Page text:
Washington Public Funds Bill Passes Out of Committee
A bill to increase the limit on the amount of public funds that credit unions can accept in the state of Washington took another step toward passage, receiving a positive recommendation after a hearing in front of the Washington State Senate Financial Institutions, Housing & Insurance Committee.
January 19, 2012
A bill to increase the limit on the amount of public funds that credit unions can accept in the state of Washington took another step toward passage Tuesday, receiving a positive recommendation after a hearing in front of the Washington State Senate Financial Institutions, Housing & Insurance Committee.
SB 5913, entitled “An act relating to increasing the permissible deposit of public funds with credit unions and authorizing the deposit of public funds at federally chartered credit unions,” would allow federal credit unions to accept funds from public entities and increase the permissible deposit of public funds with credit unions to the federal deposit insurance limit of $250,000.
“All along Senate Bill 5913 has been a member-service issue for credit unions,” said Northwest Credit Union Association (NWCUA) Senior Vice President and General Counsel Stacy Augustine. “Every year the Association gets calls from one or more credit unions telling us that one of their public unit members has been forced to move its money to another financial institution—often a financial institution that’s less convenient for the government unit.”
Sponsored by Sen. Margarita Prentice, D-11, as well as the committee’s Chairman, Sen. Steve Hobbs, D-44, and Sen. Don Benton, R-17, the bill now heads to the Senate Rules Committee, where credit union advocates hope it will be recommended for a full vote in the Senate. While the bill still has several more potential barriers to clear, according to Mark Minickiello, Vice President of Legislative Affairs for the NWCUA, this also represents encouraging progress.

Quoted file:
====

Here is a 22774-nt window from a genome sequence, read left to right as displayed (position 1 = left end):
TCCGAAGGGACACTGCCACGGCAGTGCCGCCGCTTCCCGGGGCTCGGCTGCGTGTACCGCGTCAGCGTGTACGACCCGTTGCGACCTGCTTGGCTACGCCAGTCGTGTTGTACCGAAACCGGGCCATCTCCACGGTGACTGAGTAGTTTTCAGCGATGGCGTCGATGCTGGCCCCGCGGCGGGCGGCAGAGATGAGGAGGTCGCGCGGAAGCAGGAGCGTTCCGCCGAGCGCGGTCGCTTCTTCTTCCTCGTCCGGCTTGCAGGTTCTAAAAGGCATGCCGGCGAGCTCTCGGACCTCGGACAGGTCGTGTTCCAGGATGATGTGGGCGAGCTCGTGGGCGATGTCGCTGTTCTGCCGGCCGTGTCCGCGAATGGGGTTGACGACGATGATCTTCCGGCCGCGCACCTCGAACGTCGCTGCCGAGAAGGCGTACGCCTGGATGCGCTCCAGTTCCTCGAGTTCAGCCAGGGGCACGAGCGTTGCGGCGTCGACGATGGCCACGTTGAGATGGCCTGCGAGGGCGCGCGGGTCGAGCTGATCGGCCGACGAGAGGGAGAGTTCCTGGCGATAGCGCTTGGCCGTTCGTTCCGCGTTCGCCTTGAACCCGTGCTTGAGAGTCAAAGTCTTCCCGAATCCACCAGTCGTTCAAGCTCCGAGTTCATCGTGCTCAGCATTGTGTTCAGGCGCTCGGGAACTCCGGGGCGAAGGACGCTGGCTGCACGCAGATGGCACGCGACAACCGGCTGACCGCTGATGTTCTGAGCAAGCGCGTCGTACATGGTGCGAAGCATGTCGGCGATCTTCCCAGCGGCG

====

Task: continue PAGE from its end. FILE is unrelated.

“Getting the bill through the Senate [Financial Institutions Committee] is just one step in the process,” Minickiello said. “But it’s an important hurdle we didn’t clear last year.”
Augustine agreed, saying that “in past years, getting the bill out of this committee had proven the most difficult.”
From here, SB 5913 has several deadlines to meet on its way to passage. Having already cleared its first policy committee before the Feb. 3 deadline, the bill will now have to be off the Senate floor by Feb. 14, meaning it now needs to be recommended by the Rules Committee, scheduled onto the Senate calendar and voted on by 5 p.m. on Feb. 14.
It then moves through a very similar process in the House and has just 10 days—until Feb. 24—to get out of committee in the House. The bill then has until March 2 to get through the House Rules Committee and receive a successful floor vote in the House.
The overarching deadline is March 8—the last day of the session. If SB 5913 has passed through all requisite committees by that point, any amendments to the bill made during its progress must be agreed to by both houses at that time. It would then go to Governor Christine Gregoire for her signature.